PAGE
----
Engagement season is in full swing, which means wedding planning has begun. And it's no small endeavor: In 2017, the average national cost of a wedding was $33,391, according to The Knot. But is it smart to spend that much?
Here's what personal finance experts say when it comes to budgeting for your wedding.
Instead of blowing thousands of dollars on a party, finance expert and star of ABC's "Shark Tank" Kevin O'Leary says you should invest that money to plan for your life with your significant other.
For example, if you invest that $33,319 that's spent on the average wedding, at a return of 9 percent (the average annualized return for the S&P 500 index over the past 90 years is over 9 percent), by your 10-year anniversary you would have over $79,000, according to an SEC calculator.
O'Leary himself had a low-cost wedding in the '80s when he married his wife, Linda.
"I said to my wife, 'Why go in debt?' Let's invite our friends over, let's buy a few cases of beer and I'll order some pizza," O'Leary tells CNBC Make It.
O'Leary says he took the money he saved on his wedding and put it into his business. That worked out well for that couple, as O'Leary now owns multiple businesses and is a self-made multi-millionaire.
"Forget about spending a fortune, you don't need a white dress for $22,000," O'Leary says. It might sound romantic, but it's just not smart, he says.
"Save your money, invest it and later you can take everybody out for a great time on the interest you're making off your bonds and the dividends your stocks are paying."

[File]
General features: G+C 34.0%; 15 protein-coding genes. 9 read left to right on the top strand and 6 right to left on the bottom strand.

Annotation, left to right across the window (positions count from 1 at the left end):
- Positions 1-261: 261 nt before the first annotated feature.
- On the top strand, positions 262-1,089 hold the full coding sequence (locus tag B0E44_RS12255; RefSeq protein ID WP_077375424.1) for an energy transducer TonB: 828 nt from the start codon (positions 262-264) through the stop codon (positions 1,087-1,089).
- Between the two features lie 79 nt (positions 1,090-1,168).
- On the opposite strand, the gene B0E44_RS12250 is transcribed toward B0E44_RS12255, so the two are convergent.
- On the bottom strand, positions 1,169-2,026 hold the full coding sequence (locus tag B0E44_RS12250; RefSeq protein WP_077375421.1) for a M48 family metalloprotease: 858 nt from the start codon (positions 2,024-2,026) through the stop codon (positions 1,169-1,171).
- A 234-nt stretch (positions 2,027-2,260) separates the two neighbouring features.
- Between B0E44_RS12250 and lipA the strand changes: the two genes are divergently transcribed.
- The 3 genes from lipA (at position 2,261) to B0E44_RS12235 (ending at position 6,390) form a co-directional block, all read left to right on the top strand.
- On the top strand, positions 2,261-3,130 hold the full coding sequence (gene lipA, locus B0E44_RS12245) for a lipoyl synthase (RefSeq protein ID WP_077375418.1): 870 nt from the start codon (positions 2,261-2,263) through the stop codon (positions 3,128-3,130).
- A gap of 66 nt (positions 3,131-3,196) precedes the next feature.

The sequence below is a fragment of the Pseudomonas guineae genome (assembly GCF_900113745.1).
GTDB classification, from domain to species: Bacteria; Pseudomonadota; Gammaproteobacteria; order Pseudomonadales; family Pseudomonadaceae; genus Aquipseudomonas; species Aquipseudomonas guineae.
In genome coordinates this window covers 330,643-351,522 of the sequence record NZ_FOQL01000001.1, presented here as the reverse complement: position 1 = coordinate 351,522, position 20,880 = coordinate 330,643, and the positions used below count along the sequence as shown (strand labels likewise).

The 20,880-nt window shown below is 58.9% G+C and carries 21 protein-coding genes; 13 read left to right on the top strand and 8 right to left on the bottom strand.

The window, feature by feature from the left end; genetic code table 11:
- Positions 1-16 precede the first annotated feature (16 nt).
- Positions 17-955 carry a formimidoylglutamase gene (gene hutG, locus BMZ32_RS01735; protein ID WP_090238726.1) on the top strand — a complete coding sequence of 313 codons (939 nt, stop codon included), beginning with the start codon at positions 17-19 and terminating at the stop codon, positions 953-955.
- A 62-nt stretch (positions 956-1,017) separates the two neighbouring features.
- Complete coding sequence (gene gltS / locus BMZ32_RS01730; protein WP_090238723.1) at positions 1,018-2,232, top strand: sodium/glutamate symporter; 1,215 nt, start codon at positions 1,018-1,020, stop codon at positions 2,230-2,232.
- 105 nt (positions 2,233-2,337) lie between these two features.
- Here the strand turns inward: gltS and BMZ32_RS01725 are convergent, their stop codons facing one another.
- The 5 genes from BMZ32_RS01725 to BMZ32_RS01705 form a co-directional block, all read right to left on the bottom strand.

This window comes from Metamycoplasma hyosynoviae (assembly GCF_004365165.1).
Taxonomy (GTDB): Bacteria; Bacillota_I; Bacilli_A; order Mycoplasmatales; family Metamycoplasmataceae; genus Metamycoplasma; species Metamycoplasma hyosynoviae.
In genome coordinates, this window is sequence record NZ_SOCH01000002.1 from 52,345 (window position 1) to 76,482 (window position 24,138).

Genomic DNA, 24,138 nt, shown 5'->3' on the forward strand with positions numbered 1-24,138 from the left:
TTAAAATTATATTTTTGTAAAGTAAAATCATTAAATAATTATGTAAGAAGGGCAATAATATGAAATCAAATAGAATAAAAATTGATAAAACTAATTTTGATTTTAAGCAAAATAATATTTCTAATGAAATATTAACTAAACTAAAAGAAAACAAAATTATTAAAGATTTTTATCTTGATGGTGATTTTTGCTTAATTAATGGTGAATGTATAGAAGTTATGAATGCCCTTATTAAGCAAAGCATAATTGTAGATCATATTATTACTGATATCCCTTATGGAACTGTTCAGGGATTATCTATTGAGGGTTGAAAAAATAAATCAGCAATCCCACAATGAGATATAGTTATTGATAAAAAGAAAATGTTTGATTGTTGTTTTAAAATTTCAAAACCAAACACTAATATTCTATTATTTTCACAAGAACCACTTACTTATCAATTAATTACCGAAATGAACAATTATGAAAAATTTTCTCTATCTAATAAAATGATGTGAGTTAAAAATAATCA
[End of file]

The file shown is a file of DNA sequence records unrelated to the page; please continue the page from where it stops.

Self-made millionaire and author of "I Will Teach You to be Rich" Ramit Sethi, recommends an entirely different approach to wedding planning.
"Let's be honest," Sethi says. "It's your one special day....You want the nice flowers or the nice chair or the nice chicken. Why not? It's your one day," Sethi tells CNBC Make It. "My advice to you is acknowledge it, plan for it, don't delude yourself into thinking that you are only going to spend $16 on a wedding."
Sethi, 36, who was married in July, had been saving for his wedding since he was 24-years-old, years before he even met his wife, Cassandra. (Sethi notes that Indian weddings are traditionally extravagant, so he knew he'd need a small fortune.) For years he stashed money into a wedding savings account and even had a separate allotment for an engagement ring.
So by the time he needed to start budgeting for the actual event, Sethi had a pretty clear idea of what he could afford.
"As someone who [has] planned a wedding for over 230 people, and who knows what it takes to save and plan, just be honest with yourself..." Sethi says. "You're probably going to spend more than you think.
"Plan for it, build that [savings] account right now, get on the same page with your partner, make sure you have a vision for what that wedding is."
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Disclosure: CNBC owns the exclusive off-network cable rights to "Shark Tank."